Preschool and elementary-school readers will find everything from puppies and kittens to women's rights and young love in new books this...

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Preschool and elementary-school readers will find everything from puppies and kittens to women’s rights and young love in new books this spring.

Picture books

Three little kittens spend spring, summer and fall nervously anticipating the cold, wet snow of winter in “A Kitten Tale” (Random House, 32 pp., $15.99, ages 3-6, written and illustrated by Caldecott Medal winner Eric Rohmann. But the fourth kitten insists, “I can’t wait.” The simple yet expressive artwork shows the kittens discovering snowflakes are fun after all.

Linda Ashman’s poetry in “Stella, Unleashed” (Sterling, 40 pp., $14.95, ages 4-9) is as cheeky and exuberant as a puppy. Told from a dog’s perspective (Stella chooses her family when they come to the animal shelter), the humorous rhymes aren’t forced or cloying. Illustrator Paul Meisel’s playful paintings match Stella’s enthusiasm, whether she’s licking ice-cream cones or bounding around a dog park. As Stella observes, “I welcome guests with friendliness/(unlike the snooty cat)./Trouble is, I greet so well,/I sometimes knock them flat.”

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Nature lovers — and Seattle is full of them — will want to pick up Jim Arnosky’s “Wild Tracks” (Sterling, 32 pp., $14.95, ages 5-10). Ever wondered if paw prints along a trail belong to a coyote — or just a dog? Fold-out pages show life-size tracks from the deer, feline and canine families; other pages explain how to identify everything from reptile to bird to bear signs. The informative text also offers clues on interpreting tracks. Reverse hoof prints, for example, indicate a deer made an abrupt turn to run away; dogs often wander aimlessly, while their wary wild cousins take more direct routes.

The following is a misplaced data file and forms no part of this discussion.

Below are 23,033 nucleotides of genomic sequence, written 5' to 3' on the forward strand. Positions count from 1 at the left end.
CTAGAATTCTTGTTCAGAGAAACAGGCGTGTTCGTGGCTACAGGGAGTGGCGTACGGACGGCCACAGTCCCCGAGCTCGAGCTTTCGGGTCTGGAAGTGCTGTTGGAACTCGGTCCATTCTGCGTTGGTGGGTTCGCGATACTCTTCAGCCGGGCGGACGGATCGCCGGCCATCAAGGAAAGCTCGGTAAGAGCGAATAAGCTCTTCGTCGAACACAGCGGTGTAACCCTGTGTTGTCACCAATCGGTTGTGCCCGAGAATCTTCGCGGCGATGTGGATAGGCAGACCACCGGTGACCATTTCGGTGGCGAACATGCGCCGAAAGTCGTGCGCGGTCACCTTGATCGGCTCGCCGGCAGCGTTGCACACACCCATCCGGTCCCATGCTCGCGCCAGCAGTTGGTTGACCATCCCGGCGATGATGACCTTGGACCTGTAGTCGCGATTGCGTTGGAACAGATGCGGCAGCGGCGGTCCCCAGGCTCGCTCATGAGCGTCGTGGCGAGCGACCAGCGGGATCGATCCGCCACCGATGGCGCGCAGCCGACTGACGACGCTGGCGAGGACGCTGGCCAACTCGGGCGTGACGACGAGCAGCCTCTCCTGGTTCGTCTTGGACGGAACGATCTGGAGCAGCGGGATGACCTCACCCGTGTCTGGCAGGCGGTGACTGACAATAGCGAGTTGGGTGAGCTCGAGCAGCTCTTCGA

Author Philip Dray focuses on “the daring life of a crusading journalist” in “Yours for Justice, Ida B. Wells” (Peachtree, 48 pp., $18.95, ages 9-12). Wells, born a slave in 1862, helped raise six younger siblings after her parents’ death, filed a lawsuit against segregation rules, and despite personal threats, wrote several newspaper exposes on lynching after a good friend was murdered. The disturbing topic is treated seriously but not explicitly; the text explains that lynching is “execution outside the law.” Stephen Alcorn’s stylized drawings — including a large arm saying “Whites Only” pushing down a black man and Ida rising like a genie out of an ink bottle — beautifully and effectively convey the book’s message to its older audience.


The 1917 fight for women’s right to vote — and the Nineteenth Amendment politics of the “Suffs” versus the “Antis” — serve as the background of Karen Schwabach’s novel “The Hope Chest” (Random House, 274 pp., $16.99, ages 9-13). Eleven-year-old Violet hasn’t seen her older sister Chloe in three years, since Chloe angered their parents and drove off in her scandalous car, slyly dubbed The Hope Chest. After finding her mother’s hidden cache of Chloe’s letters, Violet tracks her sister to New York City and then Tennessee, meeting a young black girl, Myrtle, and Chloe’s old boyfriend along the way. The mix of segregation, discrimination and politics is a lot to tackle in one book, but Violet and Myrtle’s adventures keep the pace tight and the narrative voice compelling.

The four sisters from Jeanne Birdsall’s National Book Award-winning “The Penderwicks” are back home in “The Penderwicks on Gardam Street” (Knopf Books for Young Readers, 288 pp., $15.99, ages 9-13). The girls devise a “Save Daddy Plan” when their aunt insists their widowed father start dating again. Good-natured deviousness ensues, with several side stories about a cute boy, switched homework and a new next-door neighbor. Readers familiar with the first book will understand more background and references but the new one stands on its own. It’s all old-fashioned fun; even the villain gets taken down by a football.

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